Report of my 2nd trip during my 25th conductor’s jubilee
Two weeks ago, I left home to conduct the BACH Chamber Orchestra (Soloists of Russia) from Yekaterinburg and the Murmansk Philharmonic Orchestra. I did put as many as possible warm clothes in my suitcase, knowing it would be cold in the Ural and above the Polar Circle.
The last time I worked with the BACH Chamber Orchestra was almost two years ago. It was a pleasure to see and work with these enthusiastic musicians again. The atmosphere during the rehearsals was one of concentration, devotion and commitment. On the program the Idyla by Janacek, the Concerto in D by Stravinsky, two pieces by Sibelius (Romance and Rakastava) and the Two Elegiac Melodies by Grieg. The work by Stravinsky is not easy to play, but the individual musicians were well prepared, so after several rehearsals we were able to play it in a fantastic way during the concert. The Idyla by Janacek was played with a lot of musical energy. The orchestra showed to be able to produce many different colours and to play with a big dynamic range. A concert to be proud of! Special thanks to Anna Balovina (director of the orchestra) who looked after me all those days and who had the organization in full control.
The concert took place in the beautiful museum for architecture with very nice acoustics. The only disturbing thing was a machine for smoke alarm that couldn’t be switched off and that produced an audible humming sound, being exactly a c-sharp. And this tone didn’t really fit to our pieces in C-major and d-minor!
During this week in Yekaterinburg, I needed all my warm clothes. One morning I went to the rehearsal and the temperature outside was -26 degrees Celsius (feeling temperature was -32!). The magazine JustMedia made a small photo shooting with me that morning. Click HERE to take a look at some nice pictures.
A special experience to me was the frozen river in the city. During many months in winter, people don’t cross it over the bridges, but just walk over the ice with snow from one side to the other. In this way, many paths arose and of course I used them too.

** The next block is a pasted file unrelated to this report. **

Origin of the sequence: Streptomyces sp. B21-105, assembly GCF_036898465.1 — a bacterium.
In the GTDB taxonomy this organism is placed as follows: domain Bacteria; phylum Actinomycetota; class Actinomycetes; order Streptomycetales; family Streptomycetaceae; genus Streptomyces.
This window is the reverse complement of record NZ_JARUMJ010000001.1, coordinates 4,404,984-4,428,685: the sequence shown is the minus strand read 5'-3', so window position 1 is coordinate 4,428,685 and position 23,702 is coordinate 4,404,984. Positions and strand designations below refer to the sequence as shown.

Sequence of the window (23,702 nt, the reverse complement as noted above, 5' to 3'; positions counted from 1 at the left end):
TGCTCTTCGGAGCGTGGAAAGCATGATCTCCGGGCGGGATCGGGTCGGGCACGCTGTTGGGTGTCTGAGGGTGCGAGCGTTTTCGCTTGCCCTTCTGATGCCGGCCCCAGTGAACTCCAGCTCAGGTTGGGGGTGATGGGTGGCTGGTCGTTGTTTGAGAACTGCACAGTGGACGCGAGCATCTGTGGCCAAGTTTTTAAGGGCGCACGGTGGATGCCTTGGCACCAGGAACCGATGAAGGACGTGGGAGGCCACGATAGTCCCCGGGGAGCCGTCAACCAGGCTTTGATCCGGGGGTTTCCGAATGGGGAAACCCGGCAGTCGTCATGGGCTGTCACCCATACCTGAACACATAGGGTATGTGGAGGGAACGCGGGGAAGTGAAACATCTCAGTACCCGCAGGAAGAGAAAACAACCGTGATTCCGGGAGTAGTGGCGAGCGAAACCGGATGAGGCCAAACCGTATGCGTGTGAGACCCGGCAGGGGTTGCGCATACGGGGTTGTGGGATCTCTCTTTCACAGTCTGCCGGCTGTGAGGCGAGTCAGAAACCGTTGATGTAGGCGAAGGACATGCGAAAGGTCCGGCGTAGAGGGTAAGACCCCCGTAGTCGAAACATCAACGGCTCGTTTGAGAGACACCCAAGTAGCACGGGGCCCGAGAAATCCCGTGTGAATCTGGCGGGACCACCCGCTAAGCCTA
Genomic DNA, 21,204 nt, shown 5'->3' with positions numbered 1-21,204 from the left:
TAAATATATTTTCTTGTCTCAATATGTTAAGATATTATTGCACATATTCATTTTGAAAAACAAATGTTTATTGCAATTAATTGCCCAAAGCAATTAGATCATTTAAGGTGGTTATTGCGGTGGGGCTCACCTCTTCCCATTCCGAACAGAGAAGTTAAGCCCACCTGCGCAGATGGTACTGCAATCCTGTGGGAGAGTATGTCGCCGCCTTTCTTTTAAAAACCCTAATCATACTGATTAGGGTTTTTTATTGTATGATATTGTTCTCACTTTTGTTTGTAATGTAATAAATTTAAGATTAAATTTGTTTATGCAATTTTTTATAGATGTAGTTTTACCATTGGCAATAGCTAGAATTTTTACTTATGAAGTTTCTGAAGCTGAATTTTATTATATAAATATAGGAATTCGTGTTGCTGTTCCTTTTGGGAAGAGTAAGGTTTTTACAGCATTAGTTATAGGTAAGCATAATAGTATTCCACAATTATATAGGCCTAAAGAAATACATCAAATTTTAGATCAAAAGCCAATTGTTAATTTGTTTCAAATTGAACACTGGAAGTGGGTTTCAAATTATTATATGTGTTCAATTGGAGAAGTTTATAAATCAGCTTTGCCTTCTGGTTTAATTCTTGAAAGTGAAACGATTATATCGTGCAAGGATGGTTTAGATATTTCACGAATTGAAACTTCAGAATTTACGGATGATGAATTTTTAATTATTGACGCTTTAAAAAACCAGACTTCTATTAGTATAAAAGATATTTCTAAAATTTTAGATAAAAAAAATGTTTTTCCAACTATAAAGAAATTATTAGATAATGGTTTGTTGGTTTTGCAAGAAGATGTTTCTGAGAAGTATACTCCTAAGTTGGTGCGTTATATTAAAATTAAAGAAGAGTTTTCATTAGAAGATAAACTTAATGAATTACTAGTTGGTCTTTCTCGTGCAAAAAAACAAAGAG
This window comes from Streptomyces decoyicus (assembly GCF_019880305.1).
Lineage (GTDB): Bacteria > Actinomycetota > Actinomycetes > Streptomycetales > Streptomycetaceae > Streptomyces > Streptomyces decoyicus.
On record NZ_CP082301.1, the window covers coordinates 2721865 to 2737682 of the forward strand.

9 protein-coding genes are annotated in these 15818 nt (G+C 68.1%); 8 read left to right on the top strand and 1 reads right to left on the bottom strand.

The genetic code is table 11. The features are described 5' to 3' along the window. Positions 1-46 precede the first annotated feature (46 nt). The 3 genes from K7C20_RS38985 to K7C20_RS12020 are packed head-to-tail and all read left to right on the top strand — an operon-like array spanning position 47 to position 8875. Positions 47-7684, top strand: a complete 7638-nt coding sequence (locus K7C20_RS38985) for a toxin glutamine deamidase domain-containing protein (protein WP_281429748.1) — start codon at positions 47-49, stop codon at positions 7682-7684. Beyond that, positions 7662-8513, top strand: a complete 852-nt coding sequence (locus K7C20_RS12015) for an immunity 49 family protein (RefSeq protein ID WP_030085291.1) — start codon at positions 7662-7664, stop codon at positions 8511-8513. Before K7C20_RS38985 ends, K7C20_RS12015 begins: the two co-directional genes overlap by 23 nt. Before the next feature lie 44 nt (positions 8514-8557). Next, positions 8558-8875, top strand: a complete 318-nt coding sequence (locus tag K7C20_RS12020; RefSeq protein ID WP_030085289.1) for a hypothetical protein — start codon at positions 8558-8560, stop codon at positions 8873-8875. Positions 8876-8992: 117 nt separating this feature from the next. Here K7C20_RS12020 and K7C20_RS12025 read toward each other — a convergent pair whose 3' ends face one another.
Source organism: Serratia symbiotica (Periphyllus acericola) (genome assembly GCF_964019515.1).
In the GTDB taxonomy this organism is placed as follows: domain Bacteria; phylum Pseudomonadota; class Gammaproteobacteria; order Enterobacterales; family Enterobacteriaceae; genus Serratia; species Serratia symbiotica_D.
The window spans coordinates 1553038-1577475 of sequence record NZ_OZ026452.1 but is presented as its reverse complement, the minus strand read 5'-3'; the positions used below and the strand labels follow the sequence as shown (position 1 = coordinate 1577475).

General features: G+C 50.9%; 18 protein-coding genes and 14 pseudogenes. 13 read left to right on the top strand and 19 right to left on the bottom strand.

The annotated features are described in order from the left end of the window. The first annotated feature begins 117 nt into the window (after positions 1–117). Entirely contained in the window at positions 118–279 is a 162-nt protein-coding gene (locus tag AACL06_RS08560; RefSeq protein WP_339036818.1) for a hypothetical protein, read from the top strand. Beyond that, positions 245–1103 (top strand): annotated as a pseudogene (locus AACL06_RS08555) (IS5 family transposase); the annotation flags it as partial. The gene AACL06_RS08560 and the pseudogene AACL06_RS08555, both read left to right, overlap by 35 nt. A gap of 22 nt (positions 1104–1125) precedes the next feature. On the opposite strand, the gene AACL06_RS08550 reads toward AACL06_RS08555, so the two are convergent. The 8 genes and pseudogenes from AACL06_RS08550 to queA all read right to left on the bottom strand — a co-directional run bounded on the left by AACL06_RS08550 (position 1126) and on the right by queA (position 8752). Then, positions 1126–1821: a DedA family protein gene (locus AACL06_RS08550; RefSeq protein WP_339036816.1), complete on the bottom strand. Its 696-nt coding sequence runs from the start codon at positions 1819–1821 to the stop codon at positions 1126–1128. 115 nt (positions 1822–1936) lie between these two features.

The week after was for the Philharmonic Orchestra of Murmansk. It had been two and a half years ago that I conducted this orchestra. On the program three works: Asia Argento for strings by the Dutch composer Chiel Meijering, the first piano concerto by Chopin and Schubert’s symphony no. 6. The piano concerto was the first work I rehearsed. After we finished it, I told the trombone player and the 3rd and 4th horn players that they could leave, because there are no parts for them in Schubert 6. Both horn players didn’t leave. On my question why, they answered that they had parts to play. My first thought was: “Oh my god, some stupid arrangement with two extra horns”. So I decided to take a look in their parts. It appeared that they had parts of Schubert’s 4th symphony. My second first thought was: “These two horn players have the wrong symphony”, but immediately after I saw, that all the other musicians had Schubert 4 as well. So we had a problem: I didn’t prepare Schubert 4 and had no score of it, the orchestra had no parts of Schubert 6. My third first thought was: “Okay then, let’s go for Schubert 4” and after 10 minutes I got a copy of the score (thanks to IMSLP) and the rehearsal went on. The funny thing is, that both symphonies begin with a long note c played fortissimo by the whole orchestra. I might even not have noticed in the first seconds that the orchestra would have played another symphony than the one I would have conducted. I was happy the orchestra didn’t chose for Schubert 1, 2 or 3, because these symphonies I don’t know. The numbers 4 to 9 belong to the standard repertoire, and these symphonies I know rather well. I still didn’t find out how this situation could have happened.
The “heavy metal” piece by Meijering was a new experience to the orchestra. It’s a short energetic piece in rock style. Although the orchestra was not used to some rhythms, it finally managed to play them all and the result in the concert was overwhelming.
The soloist in the piano concerto was Mikhail Lidsky: a brilliant pianist who played a very poetic second movement. His rubatos were not extreme (as do many other pianists), but felt natural and comfortable. I was surprised to hear that he even spoke a little bit Dutch: in former days he used to play in The Netherlands with orchestras like the Radio Philharmonic Orchestra, the Rotterdam Philharmonic Orchestra and the Radio Symphony Orchestra.
Schubert’s symphony no. 4 was a big success: the orchestra loved to play it and the public didn’t stop applauding.
The height of the pedestal is 7 metres; the statue is 35.5 metres high. It is the second-tallest statue in Russia, after the statue “Mamayev Kurgan” in Volgograd (click HERE to read my post about my visit to Volgograd and this monument).
As always, I thank Elena Kostyuchenko for her detailed preparation of this second concert tour in the year of my 25th conductor’s jubilee and for planning my trip to the Volgograd Philharmonic Orchestra next month.